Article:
The U.S. RQ-170 Sentinel spy drone that was recently captured and displayed by Iranian authorities may have been tricked into landing in that country after being electronically ambushed.
An unconfirmed report in the Christian Science Monitor Thursday quotes an unnamed Iranian engineer as saying that electronic warfare experts in the country were able to cut off the drone's communications links and reconfigure its GPS coordinates to trick it into landing in Iran.
The engineer was described as someone working for an Iranian team that is engaged in trying to glean information from the drone.
The techniques used to attack the drone were developed by reverse-engineering older U.S. drones that were either captured or shot down in recent years, the engineer is quoted as saying in the Monitor report. The attack also took advantage of weaknesses in the drone's navigation system to spoof its landing coordinates and bring it down on Iranian territory.
"The GPS navigation is the weakest point," the Iranian engineer is quoted as telling the Monitor. "By putting noise [jamming] on the communications, you force the bird into autopilot. This is where the bird loses its brain."
According to the Monitor, the GPS spoofing techniques fooled the drone into landing at a U.S. military base in Kandahar, Afghanistan, while it was actually landing in Iran. The drone apparently landed precisely where the Iranians wanted it to without their having to crack remote-control signals and communications from the drone's control center.
The Jane's website describes the RQ-170 Sentinel as an unmanned aerial vehicle manufactured by Lockheed Martin for the U.S. Air Force.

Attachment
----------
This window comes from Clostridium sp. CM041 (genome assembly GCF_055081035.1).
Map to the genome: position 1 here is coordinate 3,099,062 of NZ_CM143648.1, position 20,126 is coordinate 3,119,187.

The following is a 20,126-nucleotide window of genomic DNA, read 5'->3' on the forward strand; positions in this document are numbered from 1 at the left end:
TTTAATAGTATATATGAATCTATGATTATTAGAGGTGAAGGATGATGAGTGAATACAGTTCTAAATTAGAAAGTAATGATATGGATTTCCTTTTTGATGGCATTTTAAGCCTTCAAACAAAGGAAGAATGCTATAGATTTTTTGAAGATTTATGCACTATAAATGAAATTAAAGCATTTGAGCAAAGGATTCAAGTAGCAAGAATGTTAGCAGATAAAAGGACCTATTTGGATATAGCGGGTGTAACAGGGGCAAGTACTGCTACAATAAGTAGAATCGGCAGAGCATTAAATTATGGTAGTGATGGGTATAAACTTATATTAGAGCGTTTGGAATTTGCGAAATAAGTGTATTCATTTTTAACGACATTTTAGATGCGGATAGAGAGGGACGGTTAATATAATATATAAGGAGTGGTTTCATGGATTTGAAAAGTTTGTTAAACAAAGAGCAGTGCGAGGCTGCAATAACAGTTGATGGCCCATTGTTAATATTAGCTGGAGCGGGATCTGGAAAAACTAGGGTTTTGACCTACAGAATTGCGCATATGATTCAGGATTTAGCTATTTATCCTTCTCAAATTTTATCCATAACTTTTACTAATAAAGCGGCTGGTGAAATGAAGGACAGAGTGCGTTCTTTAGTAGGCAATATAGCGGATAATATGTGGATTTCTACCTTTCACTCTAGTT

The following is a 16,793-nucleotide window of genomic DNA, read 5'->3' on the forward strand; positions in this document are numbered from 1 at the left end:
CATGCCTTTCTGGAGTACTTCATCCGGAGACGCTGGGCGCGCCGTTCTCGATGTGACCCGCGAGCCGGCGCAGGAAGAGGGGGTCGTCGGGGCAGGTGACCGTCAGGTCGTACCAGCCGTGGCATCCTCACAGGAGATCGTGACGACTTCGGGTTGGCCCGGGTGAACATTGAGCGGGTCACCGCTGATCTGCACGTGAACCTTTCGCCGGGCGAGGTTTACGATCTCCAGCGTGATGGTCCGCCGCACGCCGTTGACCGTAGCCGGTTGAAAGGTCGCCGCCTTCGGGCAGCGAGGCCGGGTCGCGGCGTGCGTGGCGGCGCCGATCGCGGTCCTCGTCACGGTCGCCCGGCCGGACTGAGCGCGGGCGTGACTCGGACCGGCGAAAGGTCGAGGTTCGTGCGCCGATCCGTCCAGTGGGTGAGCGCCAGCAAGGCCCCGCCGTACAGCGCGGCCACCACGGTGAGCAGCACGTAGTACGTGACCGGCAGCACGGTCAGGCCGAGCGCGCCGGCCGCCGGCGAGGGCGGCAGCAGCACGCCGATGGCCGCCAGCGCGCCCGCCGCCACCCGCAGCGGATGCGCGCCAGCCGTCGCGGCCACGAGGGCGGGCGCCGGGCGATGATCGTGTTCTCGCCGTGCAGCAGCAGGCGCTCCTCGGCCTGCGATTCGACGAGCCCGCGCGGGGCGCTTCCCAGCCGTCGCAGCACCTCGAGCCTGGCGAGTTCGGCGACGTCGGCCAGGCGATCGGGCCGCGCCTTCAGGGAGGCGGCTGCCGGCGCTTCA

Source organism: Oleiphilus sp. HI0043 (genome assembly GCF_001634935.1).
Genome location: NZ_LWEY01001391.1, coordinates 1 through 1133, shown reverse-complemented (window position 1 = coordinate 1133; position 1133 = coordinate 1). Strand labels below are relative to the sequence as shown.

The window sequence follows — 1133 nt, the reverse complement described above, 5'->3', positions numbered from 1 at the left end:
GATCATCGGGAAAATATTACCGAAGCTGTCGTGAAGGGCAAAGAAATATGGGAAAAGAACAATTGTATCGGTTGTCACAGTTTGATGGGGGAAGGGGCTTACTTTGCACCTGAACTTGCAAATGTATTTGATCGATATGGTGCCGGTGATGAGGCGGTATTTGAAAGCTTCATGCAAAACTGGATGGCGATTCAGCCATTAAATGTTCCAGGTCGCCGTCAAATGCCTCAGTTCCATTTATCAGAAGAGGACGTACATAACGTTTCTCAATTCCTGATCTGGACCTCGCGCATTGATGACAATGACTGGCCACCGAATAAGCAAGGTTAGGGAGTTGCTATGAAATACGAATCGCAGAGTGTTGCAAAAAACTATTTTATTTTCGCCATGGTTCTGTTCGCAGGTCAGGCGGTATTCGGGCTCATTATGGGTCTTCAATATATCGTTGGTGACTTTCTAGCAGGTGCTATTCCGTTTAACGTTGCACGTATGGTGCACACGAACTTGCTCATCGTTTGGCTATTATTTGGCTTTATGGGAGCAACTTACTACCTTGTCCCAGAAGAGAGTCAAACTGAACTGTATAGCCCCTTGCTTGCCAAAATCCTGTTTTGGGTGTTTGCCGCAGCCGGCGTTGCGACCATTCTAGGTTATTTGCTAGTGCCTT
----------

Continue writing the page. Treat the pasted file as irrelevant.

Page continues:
The Air Force acknowledged the existence of the drone in December 2009. However, it appears to have been around since at least 2007 based on unofficial photographs of the vehicle taken in Kandahar, according to Jane's.
Ira Winkler, president of the Internet Security Advisors Group and a Computerworld columnist, said the attack as described sounds plausible. "I saw other reports saying that there was a known vulnerability," that was exploited, Winkler said. "However there are a couple of things to consider that might not involve direct hacking of the drones.
"For example, if you know where a drone is, and you can beam a stronger GPS signal at the drone than it would get from a satellite, it would pick up the fake signal and think it is somewhere else. If signals arent encrypted, the people with the strongest transmitter win," he said.
If the drone was captured as described, it wouldn't be the first time that a U.S. drone has been attacked in a similar fashion.
Two years ago, militants in Iraq and Afghanistan intercepted live video feeds from unmanned U.S. Predator drones using $26 off-the-shelf software called SkyGrabber made by a Russian company.
While there was little evidence that militants were able to gain control of the drones, the interception could have given them vital information on targets under U.S. surveillance. In that case, U.S. officials apparently knew about the possibility of such interception for years but did little to encrypt the data streams.
Jaikumar Vijayan covers data security and privacy issues, financial services security and e-voting for Computerworld. Follow Jaikumar on Twitter at @jaivijayan or subscribe to Jaikumar's RSS feed . His e-mail address is firstname.lastname@example.org .
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